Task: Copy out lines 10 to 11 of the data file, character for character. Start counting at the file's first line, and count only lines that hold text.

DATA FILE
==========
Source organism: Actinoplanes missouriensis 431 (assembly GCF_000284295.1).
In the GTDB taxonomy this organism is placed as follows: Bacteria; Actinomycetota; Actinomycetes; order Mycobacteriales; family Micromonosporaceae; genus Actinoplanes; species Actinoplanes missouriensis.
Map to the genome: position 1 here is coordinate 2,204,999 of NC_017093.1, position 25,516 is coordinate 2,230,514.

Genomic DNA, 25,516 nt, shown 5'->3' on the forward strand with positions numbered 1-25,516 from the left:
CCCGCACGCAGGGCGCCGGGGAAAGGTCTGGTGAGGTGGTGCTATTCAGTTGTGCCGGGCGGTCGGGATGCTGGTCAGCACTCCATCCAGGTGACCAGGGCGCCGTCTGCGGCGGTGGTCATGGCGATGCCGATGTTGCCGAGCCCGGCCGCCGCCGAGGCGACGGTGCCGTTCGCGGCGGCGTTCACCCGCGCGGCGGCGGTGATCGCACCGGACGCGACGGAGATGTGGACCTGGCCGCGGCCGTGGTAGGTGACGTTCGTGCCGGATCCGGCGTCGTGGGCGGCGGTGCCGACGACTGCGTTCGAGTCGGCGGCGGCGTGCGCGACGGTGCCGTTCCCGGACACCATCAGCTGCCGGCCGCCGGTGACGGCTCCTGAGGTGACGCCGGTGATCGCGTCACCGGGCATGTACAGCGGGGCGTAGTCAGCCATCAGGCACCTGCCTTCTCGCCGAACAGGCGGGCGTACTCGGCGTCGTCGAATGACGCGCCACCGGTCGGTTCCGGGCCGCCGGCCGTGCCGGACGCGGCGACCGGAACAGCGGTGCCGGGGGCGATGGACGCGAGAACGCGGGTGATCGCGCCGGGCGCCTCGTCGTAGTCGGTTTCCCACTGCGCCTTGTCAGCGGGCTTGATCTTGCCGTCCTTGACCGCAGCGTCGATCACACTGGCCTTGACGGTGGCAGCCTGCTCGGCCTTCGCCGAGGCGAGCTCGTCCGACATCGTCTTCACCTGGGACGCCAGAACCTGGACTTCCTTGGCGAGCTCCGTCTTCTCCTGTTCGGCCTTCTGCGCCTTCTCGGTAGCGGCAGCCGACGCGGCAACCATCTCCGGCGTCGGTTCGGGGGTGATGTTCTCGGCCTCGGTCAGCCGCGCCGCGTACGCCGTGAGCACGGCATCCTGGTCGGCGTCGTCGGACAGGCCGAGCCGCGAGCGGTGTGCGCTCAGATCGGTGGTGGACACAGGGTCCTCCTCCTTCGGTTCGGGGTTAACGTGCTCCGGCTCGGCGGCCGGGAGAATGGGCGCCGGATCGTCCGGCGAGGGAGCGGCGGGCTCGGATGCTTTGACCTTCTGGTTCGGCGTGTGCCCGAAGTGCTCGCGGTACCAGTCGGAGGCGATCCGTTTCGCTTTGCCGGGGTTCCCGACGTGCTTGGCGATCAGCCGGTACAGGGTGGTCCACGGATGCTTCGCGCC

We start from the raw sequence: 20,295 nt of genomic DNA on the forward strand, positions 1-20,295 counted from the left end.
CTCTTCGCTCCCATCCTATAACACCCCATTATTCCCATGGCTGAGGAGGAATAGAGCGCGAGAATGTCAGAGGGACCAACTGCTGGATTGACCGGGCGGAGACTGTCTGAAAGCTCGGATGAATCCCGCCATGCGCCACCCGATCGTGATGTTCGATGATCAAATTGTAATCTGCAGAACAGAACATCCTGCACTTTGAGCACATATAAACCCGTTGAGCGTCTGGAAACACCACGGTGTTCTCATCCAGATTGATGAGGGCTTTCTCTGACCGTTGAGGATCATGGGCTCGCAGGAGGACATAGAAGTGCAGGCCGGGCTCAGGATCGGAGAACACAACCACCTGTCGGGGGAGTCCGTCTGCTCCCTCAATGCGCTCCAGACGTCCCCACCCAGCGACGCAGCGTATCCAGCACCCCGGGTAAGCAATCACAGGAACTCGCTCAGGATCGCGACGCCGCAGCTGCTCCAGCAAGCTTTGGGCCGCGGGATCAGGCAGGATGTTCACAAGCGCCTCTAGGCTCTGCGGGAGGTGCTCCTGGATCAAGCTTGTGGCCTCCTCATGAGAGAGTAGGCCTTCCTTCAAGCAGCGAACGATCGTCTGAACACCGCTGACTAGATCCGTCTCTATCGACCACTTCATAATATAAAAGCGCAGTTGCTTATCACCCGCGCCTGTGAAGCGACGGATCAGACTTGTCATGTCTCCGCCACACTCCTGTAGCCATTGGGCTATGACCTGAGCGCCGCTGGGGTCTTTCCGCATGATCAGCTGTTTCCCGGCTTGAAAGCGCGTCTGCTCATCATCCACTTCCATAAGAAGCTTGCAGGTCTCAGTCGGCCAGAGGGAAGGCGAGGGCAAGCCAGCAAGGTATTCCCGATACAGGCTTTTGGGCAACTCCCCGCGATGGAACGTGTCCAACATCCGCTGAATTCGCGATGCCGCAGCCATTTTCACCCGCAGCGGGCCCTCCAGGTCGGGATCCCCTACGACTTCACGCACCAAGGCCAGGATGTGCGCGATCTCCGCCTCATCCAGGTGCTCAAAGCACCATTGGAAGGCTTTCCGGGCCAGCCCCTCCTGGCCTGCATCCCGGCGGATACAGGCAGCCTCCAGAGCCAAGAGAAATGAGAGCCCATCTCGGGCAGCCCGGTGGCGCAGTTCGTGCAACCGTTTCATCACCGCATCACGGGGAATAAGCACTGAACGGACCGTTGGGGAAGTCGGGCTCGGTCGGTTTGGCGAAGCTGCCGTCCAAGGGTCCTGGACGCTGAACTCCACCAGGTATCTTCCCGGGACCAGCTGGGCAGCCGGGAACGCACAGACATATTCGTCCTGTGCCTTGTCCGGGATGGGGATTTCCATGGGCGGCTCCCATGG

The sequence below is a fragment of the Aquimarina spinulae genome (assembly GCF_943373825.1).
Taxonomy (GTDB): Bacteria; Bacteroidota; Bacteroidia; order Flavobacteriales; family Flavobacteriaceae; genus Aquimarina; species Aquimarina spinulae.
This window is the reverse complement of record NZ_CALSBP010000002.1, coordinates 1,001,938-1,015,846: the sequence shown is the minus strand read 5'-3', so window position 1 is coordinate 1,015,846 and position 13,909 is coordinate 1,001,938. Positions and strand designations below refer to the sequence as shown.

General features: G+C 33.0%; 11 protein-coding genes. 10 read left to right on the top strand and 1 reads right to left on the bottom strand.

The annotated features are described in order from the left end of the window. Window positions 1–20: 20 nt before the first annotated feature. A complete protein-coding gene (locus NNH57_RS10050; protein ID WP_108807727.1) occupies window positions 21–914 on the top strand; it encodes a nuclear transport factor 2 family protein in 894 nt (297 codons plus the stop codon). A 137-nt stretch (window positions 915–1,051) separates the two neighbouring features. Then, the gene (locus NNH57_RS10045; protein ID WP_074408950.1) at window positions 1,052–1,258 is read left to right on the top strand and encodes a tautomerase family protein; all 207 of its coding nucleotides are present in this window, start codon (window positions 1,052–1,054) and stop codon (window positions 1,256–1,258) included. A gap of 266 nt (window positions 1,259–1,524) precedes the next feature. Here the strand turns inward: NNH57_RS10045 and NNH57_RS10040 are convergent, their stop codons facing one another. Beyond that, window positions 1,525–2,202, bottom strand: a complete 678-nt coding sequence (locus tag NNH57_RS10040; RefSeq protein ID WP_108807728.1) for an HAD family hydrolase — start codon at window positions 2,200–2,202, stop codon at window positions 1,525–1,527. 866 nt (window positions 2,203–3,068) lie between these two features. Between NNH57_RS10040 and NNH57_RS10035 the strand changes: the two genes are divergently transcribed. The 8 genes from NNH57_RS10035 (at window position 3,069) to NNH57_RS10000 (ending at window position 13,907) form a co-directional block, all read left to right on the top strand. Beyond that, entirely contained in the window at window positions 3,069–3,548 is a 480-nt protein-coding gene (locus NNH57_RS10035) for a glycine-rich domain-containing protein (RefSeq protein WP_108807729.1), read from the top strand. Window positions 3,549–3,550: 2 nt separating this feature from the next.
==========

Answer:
This window is the reverse complement of record NZ_CALSBP010000002.1, coordinates 1,001,938-1,015,846: the sequence shown is the minus strand read 5'-3', so window position 1 is coordinate 1,015,846 and position 13,909 is coordinate 1,001,938. Positions and strand designations below refer to the sequence as shown.

General features: G+C 33.0%; 11 protein-coding genes. 10 read left to right on the top strand and 1 reads right to left on the bottom strand.